As a title, “A Woman, A Part” both reveals and obfuscates the themes of the film, written and directed by Elisabeth Subrin. Maggie Siff stars as Anna, a TV actress on the verge of a breakthrough or a breakdown; a woman who is very unhappy with that specific part.
Ready to throw in the towel on her acting career, she beats a hasty retreat out of L.A., returning to her old apartment in New York and reconnecting with her long-lost friends and theater collaborators, Isaac (John Ortiz) and Kate (Cara Seymour). The film itself is not just about one woman and one part, but about three people, grappling with their pasts, presents and futures, and provides three fantastic parts for three incredible actors.
There is also a part for Anna in Isaac’s new play that is uncomfortably familiar and it reopens old wounds, reveals intentions and blows the lid off long-repressed confrontations.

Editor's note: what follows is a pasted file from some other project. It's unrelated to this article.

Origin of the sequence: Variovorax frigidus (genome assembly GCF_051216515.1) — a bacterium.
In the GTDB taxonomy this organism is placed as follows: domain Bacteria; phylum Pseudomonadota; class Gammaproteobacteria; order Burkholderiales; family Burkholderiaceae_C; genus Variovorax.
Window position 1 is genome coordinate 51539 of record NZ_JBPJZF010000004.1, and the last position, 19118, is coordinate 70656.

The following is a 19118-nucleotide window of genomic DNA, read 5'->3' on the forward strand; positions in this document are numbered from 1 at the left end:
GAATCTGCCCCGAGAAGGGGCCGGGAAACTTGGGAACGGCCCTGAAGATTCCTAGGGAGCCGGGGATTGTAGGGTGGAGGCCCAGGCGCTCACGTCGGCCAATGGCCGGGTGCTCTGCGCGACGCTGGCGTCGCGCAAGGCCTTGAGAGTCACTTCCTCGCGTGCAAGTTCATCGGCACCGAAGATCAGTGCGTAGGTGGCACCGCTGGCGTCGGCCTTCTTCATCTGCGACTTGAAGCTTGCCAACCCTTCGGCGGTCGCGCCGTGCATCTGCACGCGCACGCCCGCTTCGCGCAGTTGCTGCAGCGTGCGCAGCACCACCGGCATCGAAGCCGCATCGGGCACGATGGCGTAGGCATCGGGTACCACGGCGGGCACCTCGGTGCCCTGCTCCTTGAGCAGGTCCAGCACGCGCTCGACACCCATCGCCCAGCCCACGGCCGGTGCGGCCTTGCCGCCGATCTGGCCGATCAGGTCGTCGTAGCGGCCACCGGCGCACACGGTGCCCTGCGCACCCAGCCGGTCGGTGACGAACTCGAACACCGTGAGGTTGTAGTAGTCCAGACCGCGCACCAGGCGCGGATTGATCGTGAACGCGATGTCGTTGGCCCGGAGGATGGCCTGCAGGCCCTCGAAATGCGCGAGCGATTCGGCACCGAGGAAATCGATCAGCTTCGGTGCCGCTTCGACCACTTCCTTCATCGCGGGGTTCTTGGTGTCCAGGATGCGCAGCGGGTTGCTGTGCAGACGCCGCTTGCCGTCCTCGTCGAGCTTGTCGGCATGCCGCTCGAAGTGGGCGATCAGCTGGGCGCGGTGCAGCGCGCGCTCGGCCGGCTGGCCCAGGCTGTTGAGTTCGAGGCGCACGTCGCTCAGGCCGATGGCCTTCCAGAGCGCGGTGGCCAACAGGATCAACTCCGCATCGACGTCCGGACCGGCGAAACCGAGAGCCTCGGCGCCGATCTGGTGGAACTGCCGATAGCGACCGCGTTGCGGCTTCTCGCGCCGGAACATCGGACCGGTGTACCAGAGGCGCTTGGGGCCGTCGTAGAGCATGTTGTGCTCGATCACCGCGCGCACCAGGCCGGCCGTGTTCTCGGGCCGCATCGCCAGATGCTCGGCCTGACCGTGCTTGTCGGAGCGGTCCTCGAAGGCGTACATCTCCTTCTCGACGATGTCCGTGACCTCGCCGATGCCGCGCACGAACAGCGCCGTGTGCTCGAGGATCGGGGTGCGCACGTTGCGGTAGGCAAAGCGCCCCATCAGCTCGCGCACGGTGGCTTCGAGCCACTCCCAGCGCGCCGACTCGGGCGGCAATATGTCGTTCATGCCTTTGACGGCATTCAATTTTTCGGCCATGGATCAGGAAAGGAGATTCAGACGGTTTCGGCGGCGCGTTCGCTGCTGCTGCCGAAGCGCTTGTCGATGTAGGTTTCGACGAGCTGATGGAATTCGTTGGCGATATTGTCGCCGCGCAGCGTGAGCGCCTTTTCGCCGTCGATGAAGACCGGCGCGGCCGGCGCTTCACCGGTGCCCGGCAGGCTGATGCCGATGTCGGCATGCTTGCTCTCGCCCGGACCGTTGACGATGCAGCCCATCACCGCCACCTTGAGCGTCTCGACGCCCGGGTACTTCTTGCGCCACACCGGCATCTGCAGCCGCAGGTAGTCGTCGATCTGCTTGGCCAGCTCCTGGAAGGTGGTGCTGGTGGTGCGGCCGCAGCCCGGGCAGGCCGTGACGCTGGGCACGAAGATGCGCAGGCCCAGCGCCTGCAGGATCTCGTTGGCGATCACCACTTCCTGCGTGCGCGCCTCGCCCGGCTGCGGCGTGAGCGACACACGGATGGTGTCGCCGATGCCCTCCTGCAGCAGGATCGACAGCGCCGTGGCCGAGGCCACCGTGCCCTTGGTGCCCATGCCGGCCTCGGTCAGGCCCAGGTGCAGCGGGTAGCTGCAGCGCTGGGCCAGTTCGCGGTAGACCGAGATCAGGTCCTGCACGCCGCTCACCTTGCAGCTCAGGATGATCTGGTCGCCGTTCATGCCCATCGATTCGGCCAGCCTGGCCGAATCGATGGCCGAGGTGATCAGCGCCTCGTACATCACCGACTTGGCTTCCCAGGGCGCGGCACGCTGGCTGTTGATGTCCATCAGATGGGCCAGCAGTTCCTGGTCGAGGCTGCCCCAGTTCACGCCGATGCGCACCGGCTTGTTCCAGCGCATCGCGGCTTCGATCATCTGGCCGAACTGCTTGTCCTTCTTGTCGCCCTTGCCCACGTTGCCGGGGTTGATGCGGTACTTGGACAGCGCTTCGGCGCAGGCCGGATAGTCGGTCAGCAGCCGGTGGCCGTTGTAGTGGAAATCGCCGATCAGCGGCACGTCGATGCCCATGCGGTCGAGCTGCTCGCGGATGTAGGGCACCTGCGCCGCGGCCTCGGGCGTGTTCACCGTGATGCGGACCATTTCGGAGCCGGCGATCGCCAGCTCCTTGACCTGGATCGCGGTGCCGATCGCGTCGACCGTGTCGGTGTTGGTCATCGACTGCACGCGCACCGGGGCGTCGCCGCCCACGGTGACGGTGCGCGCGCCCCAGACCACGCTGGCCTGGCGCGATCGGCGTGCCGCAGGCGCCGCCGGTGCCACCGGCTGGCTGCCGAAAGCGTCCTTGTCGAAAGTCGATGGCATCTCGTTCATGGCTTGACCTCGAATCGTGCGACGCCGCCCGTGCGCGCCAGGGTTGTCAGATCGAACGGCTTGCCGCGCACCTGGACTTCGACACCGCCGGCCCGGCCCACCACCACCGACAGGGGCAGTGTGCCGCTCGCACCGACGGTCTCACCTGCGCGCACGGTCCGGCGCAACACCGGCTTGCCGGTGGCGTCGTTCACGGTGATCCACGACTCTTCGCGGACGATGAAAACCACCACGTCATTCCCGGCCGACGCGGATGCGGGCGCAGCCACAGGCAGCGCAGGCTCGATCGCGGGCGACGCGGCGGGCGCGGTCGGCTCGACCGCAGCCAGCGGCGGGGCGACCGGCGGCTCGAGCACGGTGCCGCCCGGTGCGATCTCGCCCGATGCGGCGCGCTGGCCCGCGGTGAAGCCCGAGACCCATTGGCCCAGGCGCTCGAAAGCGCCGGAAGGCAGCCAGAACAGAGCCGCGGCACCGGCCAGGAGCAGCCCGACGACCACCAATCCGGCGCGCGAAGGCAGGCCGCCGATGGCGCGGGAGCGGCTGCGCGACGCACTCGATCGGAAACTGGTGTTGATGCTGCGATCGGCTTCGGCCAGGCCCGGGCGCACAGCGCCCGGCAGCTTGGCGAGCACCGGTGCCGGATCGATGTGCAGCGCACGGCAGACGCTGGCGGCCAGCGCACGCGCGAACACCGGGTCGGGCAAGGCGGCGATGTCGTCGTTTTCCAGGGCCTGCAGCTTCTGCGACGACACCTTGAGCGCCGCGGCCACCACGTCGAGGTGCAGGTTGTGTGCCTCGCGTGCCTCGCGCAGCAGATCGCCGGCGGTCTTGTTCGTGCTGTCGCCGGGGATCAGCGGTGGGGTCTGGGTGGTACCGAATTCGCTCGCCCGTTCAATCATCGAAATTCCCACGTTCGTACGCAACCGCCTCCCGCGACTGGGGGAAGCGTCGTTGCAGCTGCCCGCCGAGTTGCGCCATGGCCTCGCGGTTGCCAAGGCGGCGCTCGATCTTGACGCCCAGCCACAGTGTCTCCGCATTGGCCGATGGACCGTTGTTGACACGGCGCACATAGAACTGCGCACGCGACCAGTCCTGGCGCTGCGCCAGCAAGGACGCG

The film is an astute character study that is analytical but never unemotional. Subrin has a background in experimental shorts and video art, and moments of surreality pepper “A Woman, A Part” but never eclipse the thrust of the characters’ journey. Siff is wonderful, but Ortiz and Seymour nearly steal the movie out from under her. For Subrin, it’s not just a promising entry into the world of narrative filmmaking but already a fine achievement.
‘A Woman, A Part’
Running time: 1 hour, 38 minutes
Playing: Laemmle Monica Film Center, Santa Monica